Paris pinned to his delay in the fight against corruption

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France is lagging behind many of its European neighbors in the fight against corruption, according to a report released Wednesday, June 6, which should encourage Hollande to honor its commitments to tackle this phenomenon.

France is the only country in particular, with Slovenia, where the declarations of assets and interests of parliamentarians are not made public, concludes the report, produced by the anti-corruption organization Transparency. The study, which compares the effectiveness of anti-corruption mechanisms in 25 European countries, awarded the best score to the Scandinavian countries, followed by Germany, Finland, Switzerland and the United Kingdom.

France does not belong to the two most powerful groups of states and at the same level as the Netherlands and Belgium. Small consolation, however, it gets better grades than the two dunces of the class: Bulgaria and Romania. The weak link in the fight against corruption in France are the Parliament, the executive and the justice wrote Transparency. Good students are financial institutions, including the Court of Auditors and the supervisory bodies elections.

The French branch of Transparency denounced in a report published in December 2011, that the fight against corruption is not a political priority in France. Transparency International France also lamented the relative lack of interest in the corruption of the French opinion, arguing that it should be more aware of these issues.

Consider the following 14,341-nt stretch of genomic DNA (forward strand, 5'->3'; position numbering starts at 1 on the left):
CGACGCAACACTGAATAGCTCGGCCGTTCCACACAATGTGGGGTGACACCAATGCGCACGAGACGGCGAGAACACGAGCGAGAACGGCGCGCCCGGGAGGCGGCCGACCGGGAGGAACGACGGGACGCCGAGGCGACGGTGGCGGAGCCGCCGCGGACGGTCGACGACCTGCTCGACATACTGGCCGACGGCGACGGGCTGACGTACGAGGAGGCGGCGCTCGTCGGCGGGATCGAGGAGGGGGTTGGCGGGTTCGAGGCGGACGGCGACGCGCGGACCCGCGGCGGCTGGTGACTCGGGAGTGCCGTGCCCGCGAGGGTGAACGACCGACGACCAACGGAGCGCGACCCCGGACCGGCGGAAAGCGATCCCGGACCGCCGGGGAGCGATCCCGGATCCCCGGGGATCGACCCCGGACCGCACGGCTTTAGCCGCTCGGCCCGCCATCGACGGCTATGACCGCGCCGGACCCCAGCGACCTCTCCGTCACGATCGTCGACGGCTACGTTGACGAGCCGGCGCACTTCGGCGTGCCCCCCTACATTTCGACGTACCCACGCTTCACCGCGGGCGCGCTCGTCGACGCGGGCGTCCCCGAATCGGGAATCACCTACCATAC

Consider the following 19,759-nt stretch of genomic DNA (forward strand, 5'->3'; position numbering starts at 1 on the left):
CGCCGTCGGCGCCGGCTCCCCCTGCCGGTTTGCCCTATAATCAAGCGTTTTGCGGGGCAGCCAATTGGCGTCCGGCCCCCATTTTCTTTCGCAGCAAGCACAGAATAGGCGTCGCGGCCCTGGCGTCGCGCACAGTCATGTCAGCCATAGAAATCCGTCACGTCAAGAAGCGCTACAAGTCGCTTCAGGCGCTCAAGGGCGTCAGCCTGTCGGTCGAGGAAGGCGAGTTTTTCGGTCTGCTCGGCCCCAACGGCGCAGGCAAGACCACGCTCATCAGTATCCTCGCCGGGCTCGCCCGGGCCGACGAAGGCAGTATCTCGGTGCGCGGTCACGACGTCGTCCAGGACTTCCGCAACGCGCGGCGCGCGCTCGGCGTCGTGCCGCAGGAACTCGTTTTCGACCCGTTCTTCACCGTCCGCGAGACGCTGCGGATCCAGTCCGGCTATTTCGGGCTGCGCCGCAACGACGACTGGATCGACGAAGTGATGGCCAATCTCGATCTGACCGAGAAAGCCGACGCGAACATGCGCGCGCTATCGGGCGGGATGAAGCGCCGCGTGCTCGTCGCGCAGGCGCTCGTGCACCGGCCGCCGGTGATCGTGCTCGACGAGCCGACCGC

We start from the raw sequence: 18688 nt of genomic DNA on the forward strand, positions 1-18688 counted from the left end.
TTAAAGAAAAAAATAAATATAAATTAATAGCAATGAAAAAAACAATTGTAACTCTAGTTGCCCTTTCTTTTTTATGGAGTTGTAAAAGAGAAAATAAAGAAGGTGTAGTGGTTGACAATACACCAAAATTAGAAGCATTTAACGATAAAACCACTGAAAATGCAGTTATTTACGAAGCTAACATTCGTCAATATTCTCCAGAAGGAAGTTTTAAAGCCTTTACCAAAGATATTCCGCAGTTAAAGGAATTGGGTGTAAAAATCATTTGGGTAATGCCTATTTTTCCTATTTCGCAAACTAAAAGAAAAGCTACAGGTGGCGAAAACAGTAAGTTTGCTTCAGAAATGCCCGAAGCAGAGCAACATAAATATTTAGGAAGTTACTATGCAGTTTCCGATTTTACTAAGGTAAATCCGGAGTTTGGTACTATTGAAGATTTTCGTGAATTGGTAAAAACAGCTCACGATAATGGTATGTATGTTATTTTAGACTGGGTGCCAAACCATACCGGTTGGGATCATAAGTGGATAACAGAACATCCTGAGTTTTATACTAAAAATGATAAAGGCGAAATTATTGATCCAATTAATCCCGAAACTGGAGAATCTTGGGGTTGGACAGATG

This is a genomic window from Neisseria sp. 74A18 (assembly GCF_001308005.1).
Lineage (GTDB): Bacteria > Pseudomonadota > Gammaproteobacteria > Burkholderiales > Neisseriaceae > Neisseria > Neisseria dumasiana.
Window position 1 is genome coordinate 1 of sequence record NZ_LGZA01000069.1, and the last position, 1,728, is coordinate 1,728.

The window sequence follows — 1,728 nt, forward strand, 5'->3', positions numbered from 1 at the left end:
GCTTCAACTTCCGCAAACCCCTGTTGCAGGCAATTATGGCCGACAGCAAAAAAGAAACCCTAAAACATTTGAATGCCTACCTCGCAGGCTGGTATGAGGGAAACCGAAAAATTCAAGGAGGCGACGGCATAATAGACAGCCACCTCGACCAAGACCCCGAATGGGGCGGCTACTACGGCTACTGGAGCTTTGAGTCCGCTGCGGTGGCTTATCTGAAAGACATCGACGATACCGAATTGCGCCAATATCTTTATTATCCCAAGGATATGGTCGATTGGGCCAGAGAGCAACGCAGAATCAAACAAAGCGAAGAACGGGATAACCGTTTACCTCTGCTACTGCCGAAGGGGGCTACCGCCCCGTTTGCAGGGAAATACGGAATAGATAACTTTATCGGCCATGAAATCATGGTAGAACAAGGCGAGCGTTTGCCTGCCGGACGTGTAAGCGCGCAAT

TWO BLACK DOT

The organization was subsequently published in March a report on the results in the fight against the corruption of the quinquennium of Nicolas Sarkozy who reported two black points: the independence of the judiciary and the prevention of conflicts of interest. "For our country finally rose to the level of those who give the most safeguards against corruption, we expect the government and the French Parliament that they fully implement the commitments made by President Francois Hollande" Transparency International France wrote in a statement released Wednesday.

The organization notes that the first step was taken under the new presidency with the passage from the first Council of Ministers, a code of ethics for members of the government. The lack of transparency and integrity in politics, as well as the confidence of citizens in their institutions, however, are not specific to France, reports the NGO, including pointing the finger links too ties between the private sector and the political class in all countries studied.

According to a survey by the European Commission published in February, 74% of Europeans believe that corruption is a growing problem in their country. This feeling is confirmed by the report released Wednesday, that 75% of European Parliaments mechanisms inadequate or poorly enforced integrity, note Transparency.



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